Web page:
Say what you will about the direction of the Supreme Court since at least the 1930’s, but Ben Carson may be advocating an even more aggressive executive than President Obama.
In an interview on “Fox News Sunday” Chris Wallace and Ben Carson engaged in a constitutional debate of sorts. Mr. Carson, apparently, had some qualms about the President having to enforce laws which he termed “judicial law”. When Mr. Wallace brought up Marbury v. Madison, Carson had this to say:
“The way our Constitution is set up, the president or the executive branch is obligated to carry out the laws of the land. The laws of the land, according to our Constitution, are provided by the legislative branch. The laws of the land are not provided by the judiciary.”
Now, on its face, I can see the larger point Carson was trying to make. Congress is the legislature and it should pass the laws. However, instead of outright saying that, he took a dubious constitutional path. First off, the exact phrase “law of the land” is found in Article VI of the Constitution and makes no mention of Congress being the only source of that law. In fact, it specifically mentions treaties which are crafted by the executive branch and only then subject to approval by the Senate. Second, Carson expresses a fundamentally incorrect notion about the role of our courts or the Supreme Court in general.
Going back to our common law roots in England, all courts are empowered to say what the law is, that is, interpret statutes and expound upon the common law. The Supreme Court has the enhanced power of judicial review which the supreme court of England does not. Despite the many arguments against judicial review because of its lack of constitutional enumeration, the power of judicial review existed in the framers minds when creating the text. To quote Alexander Hamilton from Federalist No. 78:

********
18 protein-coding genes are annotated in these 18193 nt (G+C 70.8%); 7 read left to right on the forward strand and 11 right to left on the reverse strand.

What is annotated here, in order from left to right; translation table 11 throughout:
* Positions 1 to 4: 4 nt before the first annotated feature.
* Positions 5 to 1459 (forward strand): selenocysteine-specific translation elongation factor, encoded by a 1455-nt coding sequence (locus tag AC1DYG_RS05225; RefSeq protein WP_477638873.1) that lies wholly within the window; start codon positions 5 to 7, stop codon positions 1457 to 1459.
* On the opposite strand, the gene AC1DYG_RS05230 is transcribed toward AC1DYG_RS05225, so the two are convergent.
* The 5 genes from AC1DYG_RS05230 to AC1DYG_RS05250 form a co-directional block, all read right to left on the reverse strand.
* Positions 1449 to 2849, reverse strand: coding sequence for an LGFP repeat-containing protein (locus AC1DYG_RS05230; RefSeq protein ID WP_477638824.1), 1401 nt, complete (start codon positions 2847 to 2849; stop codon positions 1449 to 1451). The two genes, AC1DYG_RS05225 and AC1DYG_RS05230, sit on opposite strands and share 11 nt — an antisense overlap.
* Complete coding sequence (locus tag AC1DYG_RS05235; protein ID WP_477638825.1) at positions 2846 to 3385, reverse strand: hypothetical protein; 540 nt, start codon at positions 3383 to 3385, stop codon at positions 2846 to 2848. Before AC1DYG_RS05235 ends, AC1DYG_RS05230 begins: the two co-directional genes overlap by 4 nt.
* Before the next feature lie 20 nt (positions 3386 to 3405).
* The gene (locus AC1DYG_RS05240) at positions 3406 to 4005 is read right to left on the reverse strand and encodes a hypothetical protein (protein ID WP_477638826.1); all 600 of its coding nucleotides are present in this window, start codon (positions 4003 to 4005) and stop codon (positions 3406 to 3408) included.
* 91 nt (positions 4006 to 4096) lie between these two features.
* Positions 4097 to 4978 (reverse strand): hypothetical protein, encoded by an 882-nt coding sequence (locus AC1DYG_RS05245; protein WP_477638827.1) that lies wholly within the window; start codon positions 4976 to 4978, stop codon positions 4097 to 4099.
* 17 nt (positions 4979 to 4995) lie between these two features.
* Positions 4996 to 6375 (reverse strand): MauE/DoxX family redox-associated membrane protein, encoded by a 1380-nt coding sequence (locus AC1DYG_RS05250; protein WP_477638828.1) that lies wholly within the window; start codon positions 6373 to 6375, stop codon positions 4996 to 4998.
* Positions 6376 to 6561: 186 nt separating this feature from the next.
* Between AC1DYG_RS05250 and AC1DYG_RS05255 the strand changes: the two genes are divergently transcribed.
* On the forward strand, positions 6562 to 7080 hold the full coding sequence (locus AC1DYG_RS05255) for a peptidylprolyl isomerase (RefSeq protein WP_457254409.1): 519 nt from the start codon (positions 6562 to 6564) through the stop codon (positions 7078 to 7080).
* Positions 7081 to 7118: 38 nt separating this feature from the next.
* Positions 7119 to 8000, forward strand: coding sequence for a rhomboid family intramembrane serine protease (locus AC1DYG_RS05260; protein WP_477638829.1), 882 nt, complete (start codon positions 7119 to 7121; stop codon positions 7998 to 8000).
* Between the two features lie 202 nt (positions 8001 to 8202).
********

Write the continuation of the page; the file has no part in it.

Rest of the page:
“It is far more rational to suppose that the courts were designed to be an intermediate body between the people and the legislature in order, among other things, to keep the latter within the limits assigned to their authority. The interpretation of the laws is the proper and peculiar province of the courts. A constitution is, in fact, and must be regarded by the judges as, a fundamental law. It therefore belongs to them to ascertain its meaning as well as the meaning of any particular act proceeding from the legislative body.”
Mr. Carson’s suggestion that the President may not have to enforce laws, rightly interpreted by the Supreme Court, hearkens back to President Andrew Jackson. When he heard of an adverse ruling in Cherokee Nation v. The State of Georgia, Jackson said “The decision of the Supreme Court has fell still born, and they find that it cannot coerce Georgia to yield to its mandate.” History remembers a more dramatic version: “Marshall has made his decision, now let him enforce it.”
Later analysis proved Andrew Jackson to be technically correct. Although he is often quoted as if he were outright defying the Supreme Court he really was not. Basic analysis also proves Ben Carson wrong and the subject, Mr. Carson, need not be discussed further.